The Pakistani Supreme Court appeal hearing on the case of Asia Bibi, the Christian mother of five who was sentenced to death after being accused of committing blasphemy against Islam, has been indefinitely adjourned after one of the judges removed himself based on a possible conflict of interest.
BBC News reports that hundreds of riot police were deployed around the Supreme Court in the capital, Islamabad, fearful of actions by radicals who demand that Bibi be put to death for allegedly insulting the Islamic prophet Muhammad, something which she denies.
Judge Iqbal Hameed ur Rehman, one of the three judges who was was supposed to hear Bibi's appeal, recused himself on Thursday from the case.
"I was a part of the bench that was hearing the case of Salmaan Taseer, and this case is related to that," Rehman explained, as reported by AFP. The judge was referring to Taseer, the former governor of Punjab province who was killed by his own bodyguard in 2011 for speaking out in support for Bibi.
Persecution watchdog groups have said that the news leaves the Christian mother of five in a great state of uncertainty.
An officer for the British Pakistani Christian Association who was present at the hearing said: "I was present at the hearing and it only took 1 or 2 minutes and the hearing was adjourned. I looked at Ashiq Masih and saw the anguish and anger in his eyes. As he left the court he was visibly shaken by yet another postponement in the exceedingly long legal saga of Asia Bibi," he said, referring to Bibi's husband.
"I myself felt very disappointed as the nature of the postponement is very unusual, for Asia it must be another huge blow to her confidence."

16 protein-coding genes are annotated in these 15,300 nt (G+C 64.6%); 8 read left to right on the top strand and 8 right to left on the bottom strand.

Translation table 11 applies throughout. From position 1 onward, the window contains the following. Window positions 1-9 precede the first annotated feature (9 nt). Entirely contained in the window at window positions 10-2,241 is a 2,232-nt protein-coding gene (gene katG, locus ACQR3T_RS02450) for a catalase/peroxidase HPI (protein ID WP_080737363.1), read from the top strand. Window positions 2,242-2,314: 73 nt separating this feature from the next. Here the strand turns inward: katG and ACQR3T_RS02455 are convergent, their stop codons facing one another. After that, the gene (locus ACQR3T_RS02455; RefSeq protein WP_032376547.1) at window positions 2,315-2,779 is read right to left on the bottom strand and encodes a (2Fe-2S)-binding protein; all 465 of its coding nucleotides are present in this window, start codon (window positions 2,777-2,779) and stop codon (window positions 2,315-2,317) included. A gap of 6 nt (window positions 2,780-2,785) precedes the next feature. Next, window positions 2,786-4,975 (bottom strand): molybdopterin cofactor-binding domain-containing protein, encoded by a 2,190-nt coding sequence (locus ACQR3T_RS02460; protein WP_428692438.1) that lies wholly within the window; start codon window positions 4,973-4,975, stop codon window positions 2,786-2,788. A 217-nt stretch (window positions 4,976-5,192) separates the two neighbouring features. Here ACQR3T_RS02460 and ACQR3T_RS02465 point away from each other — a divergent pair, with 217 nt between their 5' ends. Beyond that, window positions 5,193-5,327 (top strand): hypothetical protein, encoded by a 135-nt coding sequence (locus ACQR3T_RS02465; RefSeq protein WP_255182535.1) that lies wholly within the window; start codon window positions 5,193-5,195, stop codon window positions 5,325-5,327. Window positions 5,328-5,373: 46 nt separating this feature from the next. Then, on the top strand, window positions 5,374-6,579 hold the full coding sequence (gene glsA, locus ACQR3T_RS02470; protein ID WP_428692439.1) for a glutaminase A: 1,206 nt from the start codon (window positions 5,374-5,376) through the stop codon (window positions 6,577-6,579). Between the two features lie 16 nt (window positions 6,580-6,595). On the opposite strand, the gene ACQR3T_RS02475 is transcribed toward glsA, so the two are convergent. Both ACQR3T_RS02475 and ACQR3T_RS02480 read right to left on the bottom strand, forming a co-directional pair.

Advocate Saif-Ul-Malook, Bibi's Supreme Court Lawyer, told International Christian Concern that he is still "optimistic" that Bibi will be given justice.
"I hope it will not take too long for the next hearing [to be scheduled] with a new bench. This was a routine matter. It is not unusual for [hearings] to be postponed due to an incomplete bench," he said.
ICC's Regional Manager, William Stark, added: "It is disappointing to see Asia's appeal delayed once again due to procedural issues. It has been seven long years since Asia had this false blasphemy accusation completely change her life."
Stark also said that he is hopeful that the Supreme Court will reconstruct the bench hearing the final appeal, and urged Pakistani judges to resist pressure from radicals and extremists who want Bibi put to death.
"If decided on the merits, we believe that the court's only conclusion will be to acquit. We also hope that the decision made by the Supreme Court will lay a foundation for reforming Pakistan's notorious blasphemy laws," he continued.
"This will be a signal to both Pakistan and the world that justice will prevail over extremism, even when a religious minority is accused of blasphemy."
Bibi was sentenced to death in 2010 after she was accused by a group of Muslim co-workers of insulting the Muslim prophet Muhammad, and will be the first woman in Pakistan executed under the blasphemy laws if the ruling is upheld.
Other watchdog groups, including The American Center for Law and Justice, have been urging Christians around the world to stand up for Bibi, sign petitions, and save the Christian mother from death.
Over 513,000 people have signed the ACLJ's petition to save Bibi, calling her case "the ultimate human rights violation."